When Brother Blaise Mosengo, S.M., joined the Marianists, he, like all vowed religious, accepted the call to go wherever God needed him.
During the last five and a half years, that place has been the University of Dayton.
“I came to UD as a mission,” Mosengo said. “I live in a community of people who teach here and work here. That’s their mission. God called me to go to UD and to study. That’s my mission — to be a student.”
A native of the Democratic Republic of Congo (formerly known as Zaire), Mosengo came to UD in fall 2011 when Marianist superiors wanted him to obtain a master’s degree to enhance his administrative skills. Mosengo, a high school principal in the neighboring
Republic of Congo and 2013 graduate of UD’s educational leadership program, is now working on his doctorate.
Mosengo is one of about five international Marianists pursuing advanced degrees at the University with the goal of returning to their home nations to strengthen established missions there. With Asia and Africa providing the bulk of the Catholic Church’s growth in the late 20th and early 21st century, the Marianists see those two continents as crucial to spreading the Gospel, and established Marianist schools there already educate thousands of students annually.
“How can we assist our growing presence in the developing world? We have an excellent university,” said Father Jim Fitz, S.M. ’68, who lives in the Stonemill community with Mosengo. “We can bring them here for academic studies, especially from east and west Africa and India. It’s one thing we can contribute at the University of Dayton to the worldwide Marianist community: educating them so they can then enhance their educational missions at home.”
Fitz, vice president for mission and rector, said the Marianists commit to supporting advanced degree study at UD for four to five international members at a time, and an alumnus, who chooses not to be named, funds their living expenses. Brothers from Kenya, Congo, India and Togo, among other nations, are currently completing graduate work.
“Having these men here allows us to maintain a global perspective,” Fitz said. “We’re not just ‘filling holes.’”
Father Ignase Arulappen, S.M., is another member of the Stonemill community studying at UD with assistance from the Marianists. “Father Iggy,” as he’s nicknamed, was executive director of the University of Dayton Deepahalli Educational Center in Bangalore, India, before coming to UD in August 2016.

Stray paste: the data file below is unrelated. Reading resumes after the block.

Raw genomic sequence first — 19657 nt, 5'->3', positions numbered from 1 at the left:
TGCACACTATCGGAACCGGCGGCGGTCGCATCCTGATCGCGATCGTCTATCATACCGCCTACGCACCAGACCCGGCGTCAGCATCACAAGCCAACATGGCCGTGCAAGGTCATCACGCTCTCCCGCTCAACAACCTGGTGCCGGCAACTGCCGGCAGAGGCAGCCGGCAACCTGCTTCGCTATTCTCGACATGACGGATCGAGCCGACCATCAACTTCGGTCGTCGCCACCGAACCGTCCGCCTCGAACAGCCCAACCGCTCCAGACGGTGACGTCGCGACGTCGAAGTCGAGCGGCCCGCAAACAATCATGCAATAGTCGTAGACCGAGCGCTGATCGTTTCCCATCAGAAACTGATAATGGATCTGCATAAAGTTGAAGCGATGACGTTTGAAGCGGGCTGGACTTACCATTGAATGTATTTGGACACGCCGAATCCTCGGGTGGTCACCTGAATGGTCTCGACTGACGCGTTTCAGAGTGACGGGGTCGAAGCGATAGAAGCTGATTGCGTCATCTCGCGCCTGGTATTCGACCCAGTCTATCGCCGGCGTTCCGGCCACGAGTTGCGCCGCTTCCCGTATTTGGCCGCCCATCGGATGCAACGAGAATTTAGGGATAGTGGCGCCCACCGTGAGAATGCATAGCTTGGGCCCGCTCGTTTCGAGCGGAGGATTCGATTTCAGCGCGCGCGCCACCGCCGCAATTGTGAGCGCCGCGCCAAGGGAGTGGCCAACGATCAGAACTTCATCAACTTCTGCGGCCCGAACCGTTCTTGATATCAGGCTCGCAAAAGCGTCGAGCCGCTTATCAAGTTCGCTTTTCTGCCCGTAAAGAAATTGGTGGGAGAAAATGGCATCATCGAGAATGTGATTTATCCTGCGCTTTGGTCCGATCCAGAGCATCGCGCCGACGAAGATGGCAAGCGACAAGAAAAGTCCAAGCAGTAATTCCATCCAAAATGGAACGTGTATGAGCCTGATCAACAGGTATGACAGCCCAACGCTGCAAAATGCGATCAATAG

Arulappen taught theology in India and is completing a doctoral program in theology with a focus on Mariology through the International Marian Research Institute. When he’s done, he plans to return to Bangalore.
“All my life as a Marianist, I have been teaching and administering a formation program,” he said. “My interest in education was already there, and the Provincial Council in the United States and the Regional Council in India made a request to me to see if I wanted to take a break from my work and do these studies.”
During their time here, the international Marianists also get involved in the greater UD community. Arulappen presides at the Eucharist at Holy Angels Church adjacent to campus, and the communities host students for dinner and conversation. Mosengo has developed friendships with students from China and Saudi Arabia through the Center for International Programs, and they often reflect on the commonalities they share beyond their individual faith traditions.
“We come from different faiths, but we come together to talk about one God,” Mosengo said.
The international Marianist presence in Dayton extends beyond the men receiving graduate-level scholarships. Koreans study at the novitiate at Mount Saint John, as no novitiate exists in South Korea, and five Marianist sisters from Vietnam, Italy and India have studied on campus, learning English through the Intensive English Program.
The international Marianist network isn’t a one-way connection either. Other partnerships develop when American-born UD students spend time at international Marianist missions in places like Zambia, Kenya and Malawi. Fitz notes the example of Matt Maroon ’06, who spent a year at a mission in Malawi and remains there more than a decade later operating the nonprofit charity Determined to Develop.
As for the Marianists who do earn advanced degrees and return to Africa and Asia, they’re already making a difference. Brother Basant Kujur, S.M., earned a master’s degree in human services in 2010 and works as a scholasticate director in Bangalore as well as a faculty member at the Deepahalli Educational Center.
“The UD environment opened up a new horizon for me to see the new reality of Marianist pedagogies of education,” Kujur said. “I am very grateful to all my professors and classmates, Marianist brothers, sisters and
fathers, and the entire UD environment for giving me a golden opportunity to learn and to be formed as what I am. I am grateful to
God and to my Marianist family.”
Mosengo, the Congolese high school principal, noted that the United States is currently the only nation with Marianist universities, meaning Marianist higher education is unavailable to most of those they serve.
“In many countries in Africa, parents and students will complain that we provide education until a student graduates from high school, but there’s no follow-up,” Mosengo said. “The idea is that we can start having a Marianist presence at a higher educational level in the countries where we are.”
With his impending doctoral degree, Mosengo hopes to further that mission.
“I would love to teach in college, but I can also help in the administration,” he said. “I want to go back somewhere in Africa, but which country, I don’t know. I know what I would like to do, but I will wait and see where they ask me to go.”